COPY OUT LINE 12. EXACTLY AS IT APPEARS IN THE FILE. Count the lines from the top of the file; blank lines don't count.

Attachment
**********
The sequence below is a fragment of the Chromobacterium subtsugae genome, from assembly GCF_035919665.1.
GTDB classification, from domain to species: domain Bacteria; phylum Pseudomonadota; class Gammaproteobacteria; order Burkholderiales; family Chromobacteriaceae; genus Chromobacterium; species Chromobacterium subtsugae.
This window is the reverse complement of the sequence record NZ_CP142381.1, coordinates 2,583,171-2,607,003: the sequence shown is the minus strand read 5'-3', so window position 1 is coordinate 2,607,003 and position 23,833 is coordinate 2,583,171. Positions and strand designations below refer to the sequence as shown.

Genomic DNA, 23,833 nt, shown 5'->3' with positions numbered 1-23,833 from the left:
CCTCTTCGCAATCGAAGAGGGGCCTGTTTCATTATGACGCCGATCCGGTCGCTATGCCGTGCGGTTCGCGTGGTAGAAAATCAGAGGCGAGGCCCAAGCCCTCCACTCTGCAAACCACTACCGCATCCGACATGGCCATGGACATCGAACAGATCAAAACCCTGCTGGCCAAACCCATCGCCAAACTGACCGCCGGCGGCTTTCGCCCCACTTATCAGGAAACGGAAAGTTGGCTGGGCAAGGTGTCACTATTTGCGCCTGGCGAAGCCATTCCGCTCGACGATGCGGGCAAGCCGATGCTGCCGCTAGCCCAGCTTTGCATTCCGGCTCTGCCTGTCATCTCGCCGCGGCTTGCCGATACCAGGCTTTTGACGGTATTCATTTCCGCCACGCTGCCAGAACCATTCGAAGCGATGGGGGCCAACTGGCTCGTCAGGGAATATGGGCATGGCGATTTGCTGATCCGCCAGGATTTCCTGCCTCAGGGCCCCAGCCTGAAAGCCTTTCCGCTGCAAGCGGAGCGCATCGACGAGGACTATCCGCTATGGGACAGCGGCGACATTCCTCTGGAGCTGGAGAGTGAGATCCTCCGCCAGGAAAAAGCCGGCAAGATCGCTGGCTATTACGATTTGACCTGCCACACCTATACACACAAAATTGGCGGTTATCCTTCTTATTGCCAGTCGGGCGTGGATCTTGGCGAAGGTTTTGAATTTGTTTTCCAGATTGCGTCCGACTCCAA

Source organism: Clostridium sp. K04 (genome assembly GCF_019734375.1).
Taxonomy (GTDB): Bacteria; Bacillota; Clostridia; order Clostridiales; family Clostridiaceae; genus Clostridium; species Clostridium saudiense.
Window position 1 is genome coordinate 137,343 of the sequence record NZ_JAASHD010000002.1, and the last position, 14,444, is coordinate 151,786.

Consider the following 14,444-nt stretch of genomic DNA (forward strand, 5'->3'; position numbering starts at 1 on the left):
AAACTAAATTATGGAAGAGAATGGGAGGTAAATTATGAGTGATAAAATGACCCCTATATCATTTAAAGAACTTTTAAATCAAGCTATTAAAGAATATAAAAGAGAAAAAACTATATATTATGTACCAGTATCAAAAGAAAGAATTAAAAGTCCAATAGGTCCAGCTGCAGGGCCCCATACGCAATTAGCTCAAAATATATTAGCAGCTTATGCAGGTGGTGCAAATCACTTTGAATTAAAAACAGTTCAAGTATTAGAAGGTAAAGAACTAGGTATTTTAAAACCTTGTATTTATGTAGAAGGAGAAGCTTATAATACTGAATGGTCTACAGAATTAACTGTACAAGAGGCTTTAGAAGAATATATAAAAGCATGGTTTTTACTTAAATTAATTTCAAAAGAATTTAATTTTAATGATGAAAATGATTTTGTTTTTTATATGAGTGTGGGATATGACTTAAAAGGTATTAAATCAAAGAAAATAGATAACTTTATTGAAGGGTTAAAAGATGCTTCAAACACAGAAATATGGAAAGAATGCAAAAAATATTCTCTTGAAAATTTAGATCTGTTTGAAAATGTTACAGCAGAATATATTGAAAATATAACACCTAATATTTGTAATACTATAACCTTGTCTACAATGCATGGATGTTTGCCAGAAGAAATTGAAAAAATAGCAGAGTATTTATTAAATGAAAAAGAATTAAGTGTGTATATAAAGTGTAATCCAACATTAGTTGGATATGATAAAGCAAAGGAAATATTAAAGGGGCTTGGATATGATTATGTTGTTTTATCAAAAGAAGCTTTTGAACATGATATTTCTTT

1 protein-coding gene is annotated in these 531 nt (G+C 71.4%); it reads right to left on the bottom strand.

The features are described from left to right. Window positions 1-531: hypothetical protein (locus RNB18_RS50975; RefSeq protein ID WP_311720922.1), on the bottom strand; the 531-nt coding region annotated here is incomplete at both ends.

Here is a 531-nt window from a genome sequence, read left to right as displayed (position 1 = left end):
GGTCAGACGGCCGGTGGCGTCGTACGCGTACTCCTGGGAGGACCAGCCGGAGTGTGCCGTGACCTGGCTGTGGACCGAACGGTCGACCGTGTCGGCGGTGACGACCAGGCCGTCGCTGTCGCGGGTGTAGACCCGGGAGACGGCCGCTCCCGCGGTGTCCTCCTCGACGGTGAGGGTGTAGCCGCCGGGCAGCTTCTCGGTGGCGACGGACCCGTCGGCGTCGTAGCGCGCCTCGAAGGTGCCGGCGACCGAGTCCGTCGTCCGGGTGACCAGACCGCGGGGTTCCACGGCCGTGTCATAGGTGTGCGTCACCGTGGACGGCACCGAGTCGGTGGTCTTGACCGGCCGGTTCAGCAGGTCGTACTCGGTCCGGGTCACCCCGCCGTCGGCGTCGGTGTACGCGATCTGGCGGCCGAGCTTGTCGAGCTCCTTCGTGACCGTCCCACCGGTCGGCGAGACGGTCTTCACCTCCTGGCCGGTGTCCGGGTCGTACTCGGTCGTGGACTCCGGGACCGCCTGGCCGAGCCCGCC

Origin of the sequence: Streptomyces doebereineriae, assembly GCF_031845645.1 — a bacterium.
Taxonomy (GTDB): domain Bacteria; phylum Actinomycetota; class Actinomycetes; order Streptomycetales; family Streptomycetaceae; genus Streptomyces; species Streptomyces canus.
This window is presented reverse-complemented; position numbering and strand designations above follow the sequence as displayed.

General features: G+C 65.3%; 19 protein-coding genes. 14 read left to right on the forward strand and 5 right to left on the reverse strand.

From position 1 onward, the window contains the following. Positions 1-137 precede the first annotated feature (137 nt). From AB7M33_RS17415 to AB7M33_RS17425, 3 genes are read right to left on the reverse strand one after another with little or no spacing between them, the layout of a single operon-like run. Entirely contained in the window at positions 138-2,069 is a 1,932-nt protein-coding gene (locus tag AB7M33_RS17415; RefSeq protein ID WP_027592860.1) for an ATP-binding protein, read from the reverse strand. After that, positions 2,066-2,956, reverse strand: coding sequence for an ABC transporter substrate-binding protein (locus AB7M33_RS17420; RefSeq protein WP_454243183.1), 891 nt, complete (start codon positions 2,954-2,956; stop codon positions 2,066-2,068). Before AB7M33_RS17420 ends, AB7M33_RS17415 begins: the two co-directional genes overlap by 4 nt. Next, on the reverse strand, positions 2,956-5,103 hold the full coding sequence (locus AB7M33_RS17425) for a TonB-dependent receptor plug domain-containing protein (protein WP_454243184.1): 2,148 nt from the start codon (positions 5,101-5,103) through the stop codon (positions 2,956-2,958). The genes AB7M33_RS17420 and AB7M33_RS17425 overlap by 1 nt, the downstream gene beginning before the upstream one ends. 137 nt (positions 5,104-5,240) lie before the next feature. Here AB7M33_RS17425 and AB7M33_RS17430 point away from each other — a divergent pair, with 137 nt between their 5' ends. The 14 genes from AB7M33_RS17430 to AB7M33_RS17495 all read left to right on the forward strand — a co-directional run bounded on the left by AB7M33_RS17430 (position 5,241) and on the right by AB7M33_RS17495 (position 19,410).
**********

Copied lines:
The features are described from left to right. Window positions 1-531: hypothetical protein (locus RNB18_RS50975; RefSeq protein ID WP_311720922.1), on the bottom strand; the 531-nt coding region annotated here is incomplete at both ends.